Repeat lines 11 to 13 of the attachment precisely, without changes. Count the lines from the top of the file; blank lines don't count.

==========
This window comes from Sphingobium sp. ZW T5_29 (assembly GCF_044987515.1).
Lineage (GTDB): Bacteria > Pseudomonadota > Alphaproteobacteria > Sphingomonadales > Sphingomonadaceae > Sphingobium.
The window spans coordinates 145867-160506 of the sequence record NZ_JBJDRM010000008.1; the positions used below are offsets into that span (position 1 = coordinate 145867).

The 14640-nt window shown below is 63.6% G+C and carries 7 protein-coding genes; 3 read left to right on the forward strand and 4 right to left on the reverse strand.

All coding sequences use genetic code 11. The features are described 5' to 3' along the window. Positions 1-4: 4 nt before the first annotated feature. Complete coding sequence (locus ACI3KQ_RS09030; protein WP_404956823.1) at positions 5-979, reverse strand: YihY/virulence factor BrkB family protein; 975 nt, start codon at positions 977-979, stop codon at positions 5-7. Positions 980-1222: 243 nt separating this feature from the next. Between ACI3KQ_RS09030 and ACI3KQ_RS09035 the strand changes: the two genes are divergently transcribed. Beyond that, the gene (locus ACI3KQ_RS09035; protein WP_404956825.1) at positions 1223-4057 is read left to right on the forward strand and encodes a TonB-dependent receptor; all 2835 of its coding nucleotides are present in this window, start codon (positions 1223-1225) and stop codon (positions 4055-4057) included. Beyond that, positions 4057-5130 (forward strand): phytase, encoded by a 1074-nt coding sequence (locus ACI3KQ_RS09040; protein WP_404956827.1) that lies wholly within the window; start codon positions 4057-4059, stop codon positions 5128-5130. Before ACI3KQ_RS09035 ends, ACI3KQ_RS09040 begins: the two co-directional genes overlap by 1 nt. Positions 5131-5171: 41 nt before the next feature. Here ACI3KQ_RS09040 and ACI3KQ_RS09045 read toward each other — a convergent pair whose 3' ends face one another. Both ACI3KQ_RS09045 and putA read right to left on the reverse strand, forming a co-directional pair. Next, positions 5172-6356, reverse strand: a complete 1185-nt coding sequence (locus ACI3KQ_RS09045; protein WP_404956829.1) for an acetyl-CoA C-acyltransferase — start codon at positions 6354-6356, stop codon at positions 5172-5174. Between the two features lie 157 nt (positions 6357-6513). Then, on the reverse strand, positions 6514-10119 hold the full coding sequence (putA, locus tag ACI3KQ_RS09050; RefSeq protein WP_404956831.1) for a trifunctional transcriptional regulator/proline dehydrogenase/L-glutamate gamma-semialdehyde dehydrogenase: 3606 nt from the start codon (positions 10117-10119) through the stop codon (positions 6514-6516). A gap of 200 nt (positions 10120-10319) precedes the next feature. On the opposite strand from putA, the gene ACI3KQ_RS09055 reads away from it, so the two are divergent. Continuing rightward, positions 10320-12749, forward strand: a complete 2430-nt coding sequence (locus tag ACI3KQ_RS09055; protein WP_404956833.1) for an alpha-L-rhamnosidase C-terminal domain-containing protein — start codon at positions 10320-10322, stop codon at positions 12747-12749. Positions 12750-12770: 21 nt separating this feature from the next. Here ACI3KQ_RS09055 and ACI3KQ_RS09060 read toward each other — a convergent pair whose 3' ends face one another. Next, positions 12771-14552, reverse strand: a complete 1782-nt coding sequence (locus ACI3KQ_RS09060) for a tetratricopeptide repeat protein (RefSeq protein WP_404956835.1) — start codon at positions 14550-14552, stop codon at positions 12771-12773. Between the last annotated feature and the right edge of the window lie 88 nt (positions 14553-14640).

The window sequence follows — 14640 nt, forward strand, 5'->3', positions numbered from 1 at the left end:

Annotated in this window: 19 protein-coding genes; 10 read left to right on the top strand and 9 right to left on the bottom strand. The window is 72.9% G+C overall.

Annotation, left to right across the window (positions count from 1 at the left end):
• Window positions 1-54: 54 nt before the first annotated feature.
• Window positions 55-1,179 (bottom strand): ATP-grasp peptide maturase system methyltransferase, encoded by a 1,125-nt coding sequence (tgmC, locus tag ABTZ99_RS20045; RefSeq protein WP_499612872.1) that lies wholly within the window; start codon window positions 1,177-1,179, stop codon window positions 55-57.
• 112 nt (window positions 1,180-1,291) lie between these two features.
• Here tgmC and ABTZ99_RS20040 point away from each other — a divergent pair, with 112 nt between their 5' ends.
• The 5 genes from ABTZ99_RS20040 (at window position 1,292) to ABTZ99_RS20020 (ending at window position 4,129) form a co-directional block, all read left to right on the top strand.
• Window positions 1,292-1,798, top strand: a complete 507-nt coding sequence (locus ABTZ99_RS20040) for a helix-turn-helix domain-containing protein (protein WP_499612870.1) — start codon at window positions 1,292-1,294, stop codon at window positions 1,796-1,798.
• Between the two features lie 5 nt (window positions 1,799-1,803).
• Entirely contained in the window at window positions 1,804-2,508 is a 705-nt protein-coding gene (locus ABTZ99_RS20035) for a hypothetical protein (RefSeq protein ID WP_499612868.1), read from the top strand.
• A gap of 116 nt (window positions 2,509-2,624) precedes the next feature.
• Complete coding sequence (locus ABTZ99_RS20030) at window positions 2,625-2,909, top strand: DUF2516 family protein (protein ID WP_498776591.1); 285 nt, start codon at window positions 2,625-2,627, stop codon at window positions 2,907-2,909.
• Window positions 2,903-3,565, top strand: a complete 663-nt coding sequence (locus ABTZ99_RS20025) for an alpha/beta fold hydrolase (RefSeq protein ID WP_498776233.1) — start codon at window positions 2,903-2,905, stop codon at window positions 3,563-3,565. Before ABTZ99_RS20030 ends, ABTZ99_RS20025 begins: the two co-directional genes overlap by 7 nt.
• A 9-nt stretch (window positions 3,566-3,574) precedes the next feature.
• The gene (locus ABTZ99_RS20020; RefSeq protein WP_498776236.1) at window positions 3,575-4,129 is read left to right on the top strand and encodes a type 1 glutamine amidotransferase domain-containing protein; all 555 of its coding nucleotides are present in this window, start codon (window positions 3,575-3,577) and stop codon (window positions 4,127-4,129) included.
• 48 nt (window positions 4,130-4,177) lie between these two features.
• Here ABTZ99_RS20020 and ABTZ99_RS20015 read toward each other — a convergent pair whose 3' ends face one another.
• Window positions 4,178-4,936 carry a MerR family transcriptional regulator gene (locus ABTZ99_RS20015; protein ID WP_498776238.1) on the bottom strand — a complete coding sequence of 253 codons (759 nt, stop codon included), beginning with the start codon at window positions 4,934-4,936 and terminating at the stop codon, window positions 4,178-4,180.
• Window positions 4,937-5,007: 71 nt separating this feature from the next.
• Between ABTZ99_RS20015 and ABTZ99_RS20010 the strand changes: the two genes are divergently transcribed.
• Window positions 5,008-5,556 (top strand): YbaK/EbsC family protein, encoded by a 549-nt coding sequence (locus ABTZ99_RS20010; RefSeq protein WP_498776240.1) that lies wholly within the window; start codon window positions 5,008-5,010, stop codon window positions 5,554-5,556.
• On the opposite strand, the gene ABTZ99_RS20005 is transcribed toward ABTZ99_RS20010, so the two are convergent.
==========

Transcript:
• 112 nt (window positions 1,180-1,291) lie between these two features.
• Here tgmC and ABTZ99_RS20040 point away from each other — a divergent pair, with 112 nt between their 5' ends.
• The 5 genes from ABTZ99_RS20040 (at window position 1,292) to ABTZ99_RS20020 (ending at window position 4,129) form a co-directional block, all read left to right on the top strand.